Opinion: SPAC Bonanza Drives New Challenge for Geospatial Data Analytics

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Beyond reusable launchers and microsatellites, another disruption has been happening in the space sector in the field of Earth observation. What used to be a relatively confidential, mainly institutional business has become a magnet for commercial startups and financial investors. Dozens of companies have been launched over the last decade to harness the petabytes of data coming from space and turn them into valuable information for end user communities ranging from the military to farmers and insurance brokers.

Three factors have enabled such a transformation: nanosatellite technology that has led to the proliferation of cheap space-based imaging sensors, the development of artificial intelligence (AI) and machine learning tools to automate the processing of those images, and the advent of the cloud as a new infrastructure capable of storing and computing huge quantities of data. Consequently, it is now feasible to get high-resolution images of pretty much any location or object in the world in a timely fashion, and the expectations are high for these data to be monetized into high-value information products and services.

At least that is the underlying assumption behind the recent flurry of investments involving geospatial data companies. Over the last six months alone, four such companies (Blacksky, Spire, Planet and Satellogic) have announced special purpose acquisition company (SPAC) transactions with total value of more than $5 billion, intending to raise $1.5 billion of cash in the process. This is more than seven times the amount raised annually over the last five years by all geospatial data startups combined (see chart).


While these transactions are impressive in terms of their size, they raise more questions than answers for the recipient companies and the sector as whole. It is one thing to raise money; it is another to use it wisely and profitably.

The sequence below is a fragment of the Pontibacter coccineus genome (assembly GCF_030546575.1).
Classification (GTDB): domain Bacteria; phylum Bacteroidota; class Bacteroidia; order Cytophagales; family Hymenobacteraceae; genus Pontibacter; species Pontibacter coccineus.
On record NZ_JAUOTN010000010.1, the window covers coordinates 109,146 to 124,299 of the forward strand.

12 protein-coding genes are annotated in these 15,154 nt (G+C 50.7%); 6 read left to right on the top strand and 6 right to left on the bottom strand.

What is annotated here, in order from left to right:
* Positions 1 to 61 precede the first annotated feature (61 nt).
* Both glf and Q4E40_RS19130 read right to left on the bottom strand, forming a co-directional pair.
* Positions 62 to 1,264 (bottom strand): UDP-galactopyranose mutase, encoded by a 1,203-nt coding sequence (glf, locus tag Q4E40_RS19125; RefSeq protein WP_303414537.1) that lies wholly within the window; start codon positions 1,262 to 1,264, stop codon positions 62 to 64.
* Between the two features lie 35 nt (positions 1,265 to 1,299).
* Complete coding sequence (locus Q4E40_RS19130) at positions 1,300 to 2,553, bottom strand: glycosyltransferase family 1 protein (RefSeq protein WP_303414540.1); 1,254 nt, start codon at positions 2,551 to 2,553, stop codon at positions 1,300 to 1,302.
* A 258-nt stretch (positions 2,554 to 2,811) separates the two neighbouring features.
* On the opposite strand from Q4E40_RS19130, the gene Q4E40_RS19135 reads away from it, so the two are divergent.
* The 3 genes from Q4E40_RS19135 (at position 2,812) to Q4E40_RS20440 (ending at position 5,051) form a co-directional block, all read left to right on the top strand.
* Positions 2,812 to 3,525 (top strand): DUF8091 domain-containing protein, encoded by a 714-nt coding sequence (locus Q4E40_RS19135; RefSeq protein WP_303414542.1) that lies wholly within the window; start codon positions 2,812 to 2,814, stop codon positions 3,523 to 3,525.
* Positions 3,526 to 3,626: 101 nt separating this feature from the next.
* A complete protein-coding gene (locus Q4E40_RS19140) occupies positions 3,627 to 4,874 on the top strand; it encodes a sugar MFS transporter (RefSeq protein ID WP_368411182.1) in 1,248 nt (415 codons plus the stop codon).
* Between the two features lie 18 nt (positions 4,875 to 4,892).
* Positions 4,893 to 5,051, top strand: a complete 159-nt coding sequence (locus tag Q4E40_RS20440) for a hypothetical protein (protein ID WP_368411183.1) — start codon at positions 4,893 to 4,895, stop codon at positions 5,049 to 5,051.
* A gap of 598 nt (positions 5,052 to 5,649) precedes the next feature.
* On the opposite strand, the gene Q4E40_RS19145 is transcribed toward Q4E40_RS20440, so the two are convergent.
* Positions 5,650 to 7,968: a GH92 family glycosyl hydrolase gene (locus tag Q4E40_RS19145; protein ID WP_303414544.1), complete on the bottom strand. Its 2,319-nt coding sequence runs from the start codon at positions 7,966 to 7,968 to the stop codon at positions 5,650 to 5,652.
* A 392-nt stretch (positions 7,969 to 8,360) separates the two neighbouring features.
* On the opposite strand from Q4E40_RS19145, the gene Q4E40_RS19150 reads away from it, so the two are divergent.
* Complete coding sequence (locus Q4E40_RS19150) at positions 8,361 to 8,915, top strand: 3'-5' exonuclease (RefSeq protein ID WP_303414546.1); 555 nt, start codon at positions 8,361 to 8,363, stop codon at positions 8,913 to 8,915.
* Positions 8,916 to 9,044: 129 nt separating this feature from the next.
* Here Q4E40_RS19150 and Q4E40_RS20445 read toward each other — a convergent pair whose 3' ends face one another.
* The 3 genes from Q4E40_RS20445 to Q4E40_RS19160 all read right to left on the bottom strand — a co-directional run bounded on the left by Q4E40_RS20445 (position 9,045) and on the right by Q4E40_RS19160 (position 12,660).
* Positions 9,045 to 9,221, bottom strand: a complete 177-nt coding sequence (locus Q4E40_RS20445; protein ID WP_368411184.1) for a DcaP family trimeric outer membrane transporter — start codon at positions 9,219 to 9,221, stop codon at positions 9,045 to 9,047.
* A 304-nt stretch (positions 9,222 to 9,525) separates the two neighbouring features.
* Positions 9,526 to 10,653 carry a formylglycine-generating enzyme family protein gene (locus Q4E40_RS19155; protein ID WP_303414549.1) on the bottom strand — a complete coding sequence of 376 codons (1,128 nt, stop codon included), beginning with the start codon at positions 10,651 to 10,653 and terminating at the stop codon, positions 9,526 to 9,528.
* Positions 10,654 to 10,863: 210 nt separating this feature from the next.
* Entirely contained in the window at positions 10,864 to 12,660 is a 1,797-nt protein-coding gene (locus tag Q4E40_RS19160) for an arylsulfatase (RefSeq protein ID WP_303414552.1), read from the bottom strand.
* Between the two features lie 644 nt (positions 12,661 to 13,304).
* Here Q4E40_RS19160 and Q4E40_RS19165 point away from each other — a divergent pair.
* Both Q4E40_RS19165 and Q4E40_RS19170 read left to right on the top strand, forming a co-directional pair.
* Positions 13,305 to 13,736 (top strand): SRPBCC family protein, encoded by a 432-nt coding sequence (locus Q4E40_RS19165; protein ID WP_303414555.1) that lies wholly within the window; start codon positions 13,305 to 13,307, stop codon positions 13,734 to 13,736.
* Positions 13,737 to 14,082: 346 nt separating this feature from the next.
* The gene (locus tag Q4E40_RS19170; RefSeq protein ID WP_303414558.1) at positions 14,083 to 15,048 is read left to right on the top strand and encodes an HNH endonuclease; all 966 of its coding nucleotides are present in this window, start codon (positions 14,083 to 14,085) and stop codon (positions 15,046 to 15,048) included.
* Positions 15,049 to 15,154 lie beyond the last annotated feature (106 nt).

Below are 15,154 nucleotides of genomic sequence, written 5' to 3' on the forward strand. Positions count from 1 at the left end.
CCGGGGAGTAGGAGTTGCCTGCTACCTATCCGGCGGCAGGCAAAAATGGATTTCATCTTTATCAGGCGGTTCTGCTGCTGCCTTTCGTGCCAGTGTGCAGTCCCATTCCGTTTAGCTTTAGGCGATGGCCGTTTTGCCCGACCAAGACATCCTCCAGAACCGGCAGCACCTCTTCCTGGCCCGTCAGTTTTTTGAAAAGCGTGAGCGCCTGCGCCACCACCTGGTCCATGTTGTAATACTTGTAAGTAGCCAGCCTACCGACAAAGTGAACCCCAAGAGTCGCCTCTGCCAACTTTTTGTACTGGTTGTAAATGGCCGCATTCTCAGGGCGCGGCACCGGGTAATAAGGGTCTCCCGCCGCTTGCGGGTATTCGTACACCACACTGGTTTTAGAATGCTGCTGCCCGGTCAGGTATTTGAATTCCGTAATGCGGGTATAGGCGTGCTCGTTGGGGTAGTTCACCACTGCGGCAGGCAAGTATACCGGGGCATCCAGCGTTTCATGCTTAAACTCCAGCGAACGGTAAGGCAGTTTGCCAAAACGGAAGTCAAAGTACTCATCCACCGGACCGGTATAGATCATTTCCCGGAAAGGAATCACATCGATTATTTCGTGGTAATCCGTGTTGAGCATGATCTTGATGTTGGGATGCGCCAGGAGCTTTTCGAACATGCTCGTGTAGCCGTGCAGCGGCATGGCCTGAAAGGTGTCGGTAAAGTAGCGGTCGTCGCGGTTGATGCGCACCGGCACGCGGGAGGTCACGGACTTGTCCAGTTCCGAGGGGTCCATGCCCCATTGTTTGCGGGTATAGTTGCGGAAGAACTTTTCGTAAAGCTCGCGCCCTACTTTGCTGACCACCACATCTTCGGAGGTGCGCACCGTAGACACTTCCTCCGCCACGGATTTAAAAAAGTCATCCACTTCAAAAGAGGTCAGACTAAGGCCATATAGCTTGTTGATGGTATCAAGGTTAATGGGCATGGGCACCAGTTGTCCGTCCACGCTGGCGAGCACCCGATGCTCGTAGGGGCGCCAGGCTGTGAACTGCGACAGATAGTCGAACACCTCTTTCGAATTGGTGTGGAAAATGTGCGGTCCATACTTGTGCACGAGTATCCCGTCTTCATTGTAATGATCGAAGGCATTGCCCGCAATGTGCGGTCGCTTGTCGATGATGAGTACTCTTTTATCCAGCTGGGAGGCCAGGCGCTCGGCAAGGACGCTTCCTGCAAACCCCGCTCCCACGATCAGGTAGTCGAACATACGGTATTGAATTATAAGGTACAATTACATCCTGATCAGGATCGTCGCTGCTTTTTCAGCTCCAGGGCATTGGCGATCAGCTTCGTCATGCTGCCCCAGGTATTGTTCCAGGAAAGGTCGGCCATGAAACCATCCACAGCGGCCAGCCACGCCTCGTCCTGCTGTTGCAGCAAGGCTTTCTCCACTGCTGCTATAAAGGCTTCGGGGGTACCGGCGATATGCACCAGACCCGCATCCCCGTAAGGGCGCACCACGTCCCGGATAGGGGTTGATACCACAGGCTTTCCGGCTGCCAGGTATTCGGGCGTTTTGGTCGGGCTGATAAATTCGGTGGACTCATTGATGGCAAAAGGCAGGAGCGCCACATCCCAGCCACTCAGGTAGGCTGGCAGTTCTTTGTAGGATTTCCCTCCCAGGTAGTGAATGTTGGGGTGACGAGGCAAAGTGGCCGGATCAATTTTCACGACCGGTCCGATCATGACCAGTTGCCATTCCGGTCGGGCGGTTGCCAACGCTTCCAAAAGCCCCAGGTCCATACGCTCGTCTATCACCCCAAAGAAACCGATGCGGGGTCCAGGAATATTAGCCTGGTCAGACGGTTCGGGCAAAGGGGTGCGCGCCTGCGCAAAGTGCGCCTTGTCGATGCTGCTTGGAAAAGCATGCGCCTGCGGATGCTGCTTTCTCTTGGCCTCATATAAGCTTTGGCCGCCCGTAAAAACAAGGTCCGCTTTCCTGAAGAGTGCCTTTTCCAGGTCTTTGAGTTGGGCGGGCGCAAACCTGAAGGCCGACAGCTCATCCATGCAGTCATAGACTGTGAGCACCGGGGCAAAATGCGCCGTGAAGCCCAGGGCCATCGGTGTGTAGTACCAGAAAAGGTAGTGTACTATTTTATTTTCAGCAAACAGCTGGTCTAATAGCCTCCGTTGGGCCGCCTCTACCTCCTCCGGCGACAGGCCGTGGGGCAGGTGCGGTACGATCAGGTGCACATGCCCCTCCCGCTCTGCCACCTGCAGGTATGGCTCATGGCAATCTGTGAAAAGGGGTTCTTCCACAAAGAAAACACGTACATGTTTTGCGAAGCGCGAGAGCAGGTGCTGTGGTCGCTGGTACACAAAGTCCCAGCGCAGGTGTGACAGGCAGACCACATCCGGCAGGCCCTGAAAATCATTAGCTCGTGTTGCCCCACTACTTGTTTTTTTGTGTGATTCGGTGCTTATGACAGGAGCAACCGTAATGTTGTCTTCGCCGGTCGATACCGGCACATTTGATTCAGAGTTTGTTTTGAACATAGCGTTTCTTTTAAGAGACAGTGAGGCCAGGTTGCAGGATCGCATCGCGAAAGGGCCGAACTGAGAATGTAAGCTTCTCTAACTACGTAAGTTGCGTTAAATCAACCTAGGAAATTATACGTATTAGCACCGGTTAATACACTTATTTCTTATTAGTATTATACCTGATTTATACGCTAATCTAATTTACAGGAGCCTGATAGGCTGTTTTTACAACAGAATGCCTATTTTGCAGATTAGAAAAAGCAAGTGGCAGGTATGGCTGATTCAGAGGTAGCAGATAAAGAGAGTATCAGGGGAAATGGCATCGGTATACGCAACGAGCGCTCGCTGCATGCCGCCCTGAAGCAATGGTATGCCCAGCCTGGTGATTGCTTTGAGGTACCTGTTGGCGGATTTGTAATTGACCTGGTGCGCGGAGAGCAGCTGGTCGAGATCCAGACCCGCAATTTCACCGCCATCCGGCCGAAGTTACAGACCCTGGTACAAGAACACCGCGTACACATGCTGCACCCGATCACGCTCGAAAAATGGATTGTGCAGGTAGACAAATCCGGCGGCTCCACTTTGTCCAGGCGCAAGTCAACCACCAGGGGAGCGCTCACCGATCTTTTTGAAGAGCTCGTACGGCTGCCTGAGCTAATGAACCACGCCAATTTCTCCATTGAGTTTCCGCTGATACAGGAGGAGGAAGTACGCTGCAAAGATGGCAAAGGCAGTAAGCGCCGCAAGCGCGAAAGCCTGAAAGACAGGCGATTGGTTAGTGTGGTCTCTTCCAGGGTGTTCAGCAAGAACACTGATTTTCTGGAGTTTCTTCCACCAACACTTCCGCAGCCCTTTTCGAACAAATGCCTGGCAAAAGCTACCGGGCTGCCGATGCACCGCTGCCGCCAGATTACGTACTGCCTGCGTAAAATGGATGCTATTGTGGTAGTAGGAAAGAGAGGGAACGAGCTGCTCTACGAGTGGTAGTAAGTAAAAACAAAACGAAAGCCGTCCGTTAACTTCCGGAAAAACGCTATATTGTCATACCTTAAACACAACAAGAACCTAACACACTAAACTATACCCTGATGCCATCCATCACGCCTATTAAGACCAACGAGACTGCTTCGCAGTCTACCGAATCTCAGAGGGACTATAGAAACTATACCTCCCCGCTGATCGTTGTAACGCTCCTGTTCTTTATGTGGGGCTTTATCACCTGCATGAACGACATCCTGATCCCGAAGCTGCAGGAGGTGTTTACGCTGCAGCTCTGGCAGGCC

The first challenge for these companies is to decide where to play in the value chain. Should we invest in the acquisition of data through a proprietary satellite constellation? Should we focus on developing an AI-driven data processing and management platform for multipurpose analytics? Or should we integrate AI and human expertise into intelligence services for targeted end user communities?

Choosing a spot in the chain is a challenge because it is unclear yet where the value creation potential is highest. Some players are opting for a vertical integration strategy—being present on several stages of the value chain, which allows them to hedge their bets. The problem with that approach is that it is extremely difficult to manage for small companies because it typically implies a lot of fixed costs to be amortized over a still rather slim revenue base. Today, most of the money is still in the sale of raw or preprocessed data, hence the rationale to be in data generation (and ownership). But tomorrow, there will be so many data sources that this part is likely to become commoditized and therefore much less valuable.

Most players are currently focusing on developing processing algorithms to automatically generate “analytics-ready data” using AI and computer vision. Here the issue is twofold: The technology is still immature, and it could take years before something reliable enough emerges. Right now, companies are still spending a lot of resources getting the inputs right by structuring, cleaning and labeling the data before passing it through the machine learning process. Indeed, any deficiency in input quality will negate the potential benefits of AI and computer vision.

More importantly, this approach of building a large-scale generic platform (sometimes called “a data refinery”) will only be viable if an ecosystem of value-added apps and intelligence products takes shape further downstream and can be “plugged and played” on such a platform. In other words, the holy grail of a completely automated Earth data processing platform is only worth pursuing if it helps create tangible value for end users by helping them make more money or better decisions. And it is not only about scale, speed and automation. It is also about timeliness, relevance, reliability and accessibility. In one word, it is about actionability.

Thus, building an AI-driven, fully automated data processing platform is not an end in itself. It is just a means to the end of delivering a service that customers are ready to pay for. It is like in the restaurant business: You may have the best kitchen in the world, but if you don’t have a good chef and an appealing menu, you are unlikely to attract customers willing to pay a premium.

Antoine Gelain

Contributing columnist Antoine Gélain is managing director at Paragon European Partners, based in London.